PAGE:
There were 16 recipients of the Pharmac Tapuhi Kaitiaki awards, as well as a speech by nursing rangatira Marie Noa.
Noa won the 2020-2022 Akenehi Hei Memorial award – but was unable to collect it in person last year.
Pharmac director of engagement and implementation, Alison Hill said the awards symbolised the relationship with Te Rūnanga and emphasised the agency’s Te Tiriti role.
As an example of this increasing emphasis, Pharmac funded two new medicines for type 2 diabetes, empagliflozin, with and without metformin, and dulaglutide.
“So for the first time ever this year, Pharmac applied ethnicity as a criteria for special authority to help ensure that Māori and Pacific people… get access to those medicines.”
The system should support services by Māori, for Māori, in order to improve the health of whānau, hapū and iwi, Hill said. Māori nurses had a crucial role to play in achieving this.
The Tapuhi Kaitiaki awards are in two categories, each with a $10,000 pool. The nurse practitioner/nurse prescriber category supports Māori nurses to advance clinical practice and expertise. The Māori nurse mātauranga category supports nurses/tauira to further study and/or develop an innovative way to help whānau, hapū and iwi.
“We received some beautifully written and informative applications. Some of them were absolutely inspirational,” Hill said.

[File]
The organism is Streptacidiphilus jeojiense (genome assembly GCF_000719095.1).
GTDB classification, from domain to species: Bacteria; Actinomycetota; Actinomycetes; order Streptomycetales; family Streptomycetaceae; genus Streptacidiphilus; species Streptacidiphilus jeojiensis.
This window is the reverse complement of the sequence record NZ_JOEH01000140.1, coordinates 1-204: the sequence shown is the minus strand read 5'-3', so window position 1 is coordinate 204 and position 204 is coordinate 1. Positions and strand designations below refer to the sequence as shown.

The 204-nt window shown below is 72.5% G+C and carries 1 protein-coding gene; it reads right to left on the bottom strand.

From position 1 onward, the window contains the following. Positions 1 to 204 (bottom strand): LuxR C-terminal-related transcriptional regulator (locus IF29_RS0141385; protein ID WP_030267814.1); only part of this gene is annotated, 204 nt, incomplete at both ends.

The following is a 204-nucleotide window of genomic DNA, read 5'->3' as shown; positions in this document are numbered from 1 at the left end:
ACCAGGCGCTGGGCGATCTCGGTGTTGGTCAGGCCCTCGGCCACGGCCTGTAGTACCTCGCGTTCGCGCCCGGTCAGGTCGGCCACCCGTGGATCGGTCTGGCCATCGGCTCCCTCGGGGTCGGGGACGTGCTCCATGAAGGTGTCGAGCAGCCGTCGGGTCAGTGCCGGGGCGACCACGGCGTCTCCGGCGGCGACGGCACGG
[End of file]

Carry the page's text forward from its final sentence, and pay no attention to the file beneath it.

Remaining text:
Nurse practitioner/nurse prescriber award recipients: Tracy Black, Jacinda Childs, Racheal Smith.
Māori nurse mātauranga award recipients: Mahina Aiono, Jackie Davis, Kirsten Hepi, Eve Larkins, Wavell Madams, Serene Morrell, William Newtown, Pirihira Puata, Belinda Whare, Lucy Gotty, Kayla Rapana, Lucinda Solomon, Shannon Solomon.
What it means to receive an award – ‘my tipuna will guide me’
Three-time recipient Tracy Black shares her thoughts on why Māori nurses do what they do.
Each time I’ve received the email to say I have been successful, I’m shocked and tears of sadness and joy flow as I remember why I chose to push myself.
My “why” is to make a difference for my whānau who are dying from preventable illnesses such as heart disease, as my immediate whānau (father, brother, grandfathers and uncles) are noted in national mortality rates for cardiovascular disease.
I’m not naïve about the challenges I face daily (institutional racism, conscious and unconscious bias from non-Māori and Māori) and I have my eyes wide open about the struggles Māori whānau face, as I’ve grown up trying to navigate a health system that doesn’t work for my people.
As a Māori nurse, I’m available to my people 24 hours, seven days. They are why I trained: I don’t just work my FTE and that’s it.
“If called upon, you help”: that was instilled in me as a child. One of the things I have always said is: “My tipuna will guide me on my nursing journey”, so wherever my people need me I will go.
At this moment I’m working in the right place to help my people.
I know this is a foreign concept to non-Māori, but the whole reason I got into nursing was to help my whānau, hapū and iwi. Sometimes I do question if I have the knowledge and ability to become a nurse practitioner, then I work with patients, and I remember I can do this – and the need for me to continue.
The Pharmac scholarship is not just about funds to pay for course fees, travel and essential textbooks and nursing equipment; rather this will support an aspiration to be able to work in collaboration with my whānau, hapū and iwi.